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Communion, the Long-Distance Edition

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  • #31
    Originally posted by Sparko View Post
    I am trying to get grape juice. But the grocery stores are low on everything. I know they are out of wine. I might have to use tortillas as the bread. I know OBP will probably think that is sacrilegious but it's all I have that is unleavened bread.
    I believe God honors the intent of the heart - He looks on the inside.
    "Neighbor, how long has it been since you’ve had a big, thick, steaming bowl of Wolf Brand Chili?”

    Comment


    • #32
      Originally posted by mossrose View Post
      We also used to use bread in some services.
      We had a guy in our church who used to bake matzo for us from a his Jewish grandmother's recipe.
      "Neighbor, how long has it been since you’ve had a big, thick, steaming bowl of Wolf Brand Chili?”

      Comment


      • #33
        Originally posted by One Bad Pig View Post
        Well, the East has used leavened bread since nearly the beginning, and that's what was normally used in most Protestant churches I attended.
        I thought it was tradition to use unleavened bread, thus the communion wafers?
        Last edited by Sparko; 03-25-2020, 02:02 PM.

        Comment


        • #34
          Originally posted by Littlejoe View Post
          In an effort to limit my carbs, I eat my sandwich on a low carb tortilla every day for lunch. I like it fine TBH. It's esp. good for making a Tuna Wrap! They have a Spinach and a Tomato Basil that work well with tuna, canned chicken etc.
          Gonna try PapaJohn's Papadias today -- if their website comes back up. They're BUSY, and this is GOOD!

          papadias.jpegpapajohns.jpg
          "Neighbor, how long has it been since you’ve had a big, thick, steaming bowl of Wolf Brand Chili?”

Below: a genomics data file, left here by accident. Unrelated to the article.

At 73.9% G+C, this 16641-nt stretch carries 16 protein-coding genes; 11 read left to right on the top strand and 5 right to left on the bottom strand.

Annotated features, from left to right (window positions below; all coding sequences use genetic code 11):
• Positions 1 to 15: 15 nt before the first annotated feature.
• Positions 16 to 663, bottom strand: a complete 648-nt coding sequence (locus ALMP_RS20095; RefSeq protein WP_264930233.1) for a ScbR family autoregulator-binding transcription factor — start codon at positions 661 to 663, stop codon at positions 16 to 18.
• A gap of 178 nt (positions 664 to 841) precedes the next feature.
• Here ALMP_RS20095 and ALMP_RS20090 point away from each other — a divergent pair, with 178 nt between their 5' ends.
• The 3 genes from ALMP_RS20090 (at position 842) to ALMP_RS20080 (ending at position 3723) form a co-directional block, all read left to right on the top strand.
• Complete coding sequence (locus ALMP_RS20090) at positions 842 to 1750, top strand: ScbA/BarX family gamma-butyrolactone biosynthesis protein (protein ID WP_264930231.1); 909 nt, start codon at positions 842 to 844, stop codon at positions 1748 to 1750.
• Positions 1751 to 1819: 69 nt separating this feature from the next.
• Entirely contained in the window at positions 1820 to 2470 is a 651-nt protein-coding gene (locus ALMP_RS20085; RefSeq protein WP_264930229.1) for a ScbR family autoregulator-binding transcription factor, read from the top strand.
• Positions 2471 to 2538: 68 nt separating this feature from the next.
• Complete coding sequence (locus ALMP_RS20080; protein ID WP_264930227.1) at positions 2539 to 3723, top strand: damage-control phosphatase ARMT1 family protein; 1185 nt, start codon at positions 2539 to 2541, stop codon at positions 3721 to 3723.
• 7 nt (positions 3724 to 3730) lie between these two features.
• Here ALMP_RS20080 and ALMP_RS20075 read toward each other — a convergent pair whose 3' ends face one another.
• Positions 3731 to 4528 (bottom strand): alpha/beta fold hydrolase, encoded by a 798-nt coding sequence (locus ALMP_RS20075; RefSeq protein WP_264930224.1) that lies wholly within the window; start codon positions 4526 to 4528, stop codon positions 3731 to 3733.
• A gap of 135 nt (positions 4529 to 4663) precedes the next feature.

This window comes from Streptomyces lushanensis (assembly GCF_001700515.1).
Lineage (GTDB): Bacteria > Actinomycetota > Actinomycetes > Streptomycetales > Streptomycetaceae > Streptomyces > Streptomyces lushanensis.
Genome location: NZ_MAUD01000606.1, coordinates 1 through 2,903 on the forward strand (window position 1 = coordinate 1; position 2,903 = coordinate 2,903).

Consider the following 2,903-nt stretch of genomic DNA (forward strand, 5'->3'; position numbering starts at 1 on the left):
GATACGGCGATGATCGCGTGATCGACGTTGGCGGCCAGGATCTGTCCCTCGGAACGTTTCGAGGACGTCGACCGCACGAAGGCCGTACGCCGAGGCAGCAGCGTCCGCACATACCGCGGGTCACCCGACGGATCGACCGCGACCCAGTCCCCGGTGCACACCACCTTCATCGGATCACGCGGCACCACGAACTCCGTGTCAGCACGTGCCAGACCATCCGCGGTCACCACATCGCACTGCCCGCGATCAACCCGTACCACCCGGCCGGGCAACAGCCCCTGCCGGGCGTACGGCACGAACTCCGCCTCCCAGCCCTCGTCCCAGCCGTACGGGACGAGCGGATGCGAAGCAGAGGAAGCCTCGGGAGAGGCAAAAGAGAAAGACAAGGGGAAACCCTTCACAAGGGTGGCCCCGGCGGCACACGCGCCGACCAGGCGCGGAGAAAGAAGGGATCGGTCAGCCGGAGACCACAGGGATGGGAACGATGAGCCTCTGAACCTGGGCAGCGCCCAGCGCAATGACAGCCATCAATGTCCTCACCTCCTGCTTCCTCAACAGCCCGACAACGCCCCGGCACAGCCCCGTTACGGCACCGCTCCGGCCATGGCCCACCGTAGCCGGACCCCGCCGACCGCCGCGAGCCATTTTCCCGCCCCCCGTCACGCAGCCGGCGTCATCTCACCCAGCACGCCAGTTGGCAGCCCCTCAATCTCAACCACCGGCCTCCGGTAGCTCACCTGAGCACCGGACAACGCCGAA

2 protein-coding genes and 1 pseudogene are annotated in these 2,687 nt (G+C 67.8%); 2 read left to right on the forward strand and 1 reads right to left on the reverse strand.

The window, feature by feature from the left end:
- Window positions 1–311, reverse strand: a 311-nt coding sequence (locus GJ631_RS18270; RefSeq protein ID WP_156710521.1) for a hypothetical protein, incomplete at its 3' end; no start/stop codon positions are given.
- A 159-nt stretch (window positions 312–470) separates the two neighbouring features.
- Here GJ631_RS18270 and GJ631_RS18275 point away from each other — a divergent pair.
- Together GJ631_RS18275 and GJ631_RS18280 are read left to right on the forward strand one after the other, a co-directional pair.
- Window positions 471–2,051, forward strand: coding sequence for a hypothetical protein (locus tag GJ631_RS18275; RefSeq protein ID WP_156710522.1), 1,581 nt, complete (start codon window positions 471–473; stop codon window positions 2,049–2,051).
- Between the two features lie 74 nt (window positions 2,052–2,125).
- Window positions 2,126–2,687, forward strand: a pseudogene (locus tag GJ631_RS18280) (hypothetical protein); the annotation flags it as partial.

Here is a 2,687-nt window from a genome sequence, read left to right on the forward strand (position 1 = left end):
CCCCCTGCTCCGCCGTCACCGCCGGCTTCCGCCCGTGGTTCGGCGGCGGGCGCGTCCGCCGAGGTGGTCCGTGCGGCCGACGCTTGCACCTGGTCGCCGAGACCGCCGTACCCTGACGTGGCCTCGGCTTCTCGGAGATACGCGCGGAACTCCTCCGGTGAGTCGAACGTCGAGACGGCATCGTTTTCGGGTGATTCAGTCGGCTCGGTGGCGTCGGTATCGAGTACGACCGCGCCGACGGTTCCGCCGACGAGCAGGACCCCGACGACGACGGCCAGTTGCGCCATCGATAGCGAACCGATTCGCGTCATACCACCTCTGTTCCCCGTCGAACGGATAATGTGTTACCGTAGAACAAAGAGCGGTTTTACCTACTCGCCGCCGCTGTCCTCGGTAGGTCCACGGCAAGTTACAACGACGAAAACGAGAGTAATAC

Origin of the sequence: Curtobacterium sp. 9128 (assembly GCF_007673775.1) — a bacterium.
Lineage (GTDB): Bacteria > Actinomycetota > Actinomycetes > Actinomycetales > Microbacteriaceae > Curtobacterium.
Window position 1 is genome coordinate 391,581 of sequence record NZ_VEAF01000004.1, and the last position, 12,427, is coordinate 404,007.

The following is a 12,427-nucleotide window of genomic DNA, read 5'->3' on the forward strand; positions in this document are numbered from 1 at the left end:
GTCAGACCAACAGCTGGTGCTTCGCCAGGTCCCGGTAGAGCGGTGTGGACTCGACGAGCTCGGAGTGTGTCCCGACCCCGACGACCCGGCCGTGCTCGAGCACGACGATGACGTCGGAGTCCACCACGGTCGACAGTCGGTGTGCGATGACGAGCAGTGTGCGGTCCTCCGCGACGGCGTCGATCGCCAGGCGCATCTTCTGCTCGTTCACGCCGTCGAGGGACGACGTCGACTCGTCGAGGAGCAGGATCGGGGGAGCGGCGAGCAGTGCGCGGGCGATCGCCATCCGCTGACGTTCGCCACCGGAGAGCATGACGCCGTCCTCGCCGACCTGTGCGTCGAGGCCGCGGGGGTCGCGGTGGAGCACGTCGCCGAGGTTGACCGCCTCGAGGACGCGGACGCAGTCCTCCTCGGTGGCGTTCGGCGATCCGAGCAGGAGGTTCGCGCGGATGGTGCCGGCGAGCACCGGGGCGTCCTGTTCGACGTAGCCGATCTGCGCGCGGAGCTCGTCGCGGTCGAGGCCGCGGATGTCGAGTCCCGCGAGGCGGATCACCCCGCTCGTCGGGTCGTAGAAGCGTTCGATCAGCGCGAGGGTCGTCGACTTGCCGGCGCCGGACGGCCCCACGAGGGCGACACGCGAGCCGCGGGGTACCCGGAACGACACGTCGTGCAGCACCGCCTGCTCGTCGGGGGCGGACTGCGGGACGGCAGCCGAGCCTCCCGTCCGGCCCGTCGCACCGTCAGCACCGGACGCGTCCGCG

Comment


          • #35
            Originally posted by One Bad Pig View Post
            Well, the East has used leavened bread since nearly the beginning, and that's what was normally used in most Protestant churches I attended. I would go with that over tortillas.

            I also note that, in the underground church in Japan, the people resorted to fish and rice for communion.
            I have only ever attended one church that used leavened bread for communion, and I thought it was really odd. Every other church I have ever had communion at has used unleavened wafers specially made for the purpose, or occasionally saltines broken into pieces. The bread was at a "non-denominational" church BTW.

            I thought it was supposed to be unleavened? What's the rationale for using leavened bread?
            Curiosity never hurt anyone. It was stupidity that killed the cat.

            Comment


            • #36
              Originally posted by Sparko View Post
              I thought it was tradition to use unleavened bread, thus the communion wafers?
              In the West, yes. It was a point of contention during the Great Schism and attempts to resolve it.
              Enter the Church and wash away your sins. For here there is a hospital and not a court of law. Do not be ashamed to enter the Church; be ashamed when you sin, but not when you repent. – St. John Chrysostom

              Veritas vos Liberabit<>< Learn Greek <>< Look here for an Orthodox Church in America<><Ancient Faith Radio
              sigpic
              I recommend you do not try too hard and ...research as little as possible. Such weighty things give me a headache. - Shunyadragon, Baha'i apologist

              Comment


              • #37
                Originally posted by Cow Poke View Post
                Gonna try PapaJohn's Papadias today -- if their website comes back up. They're BUSY, and this is GOOD!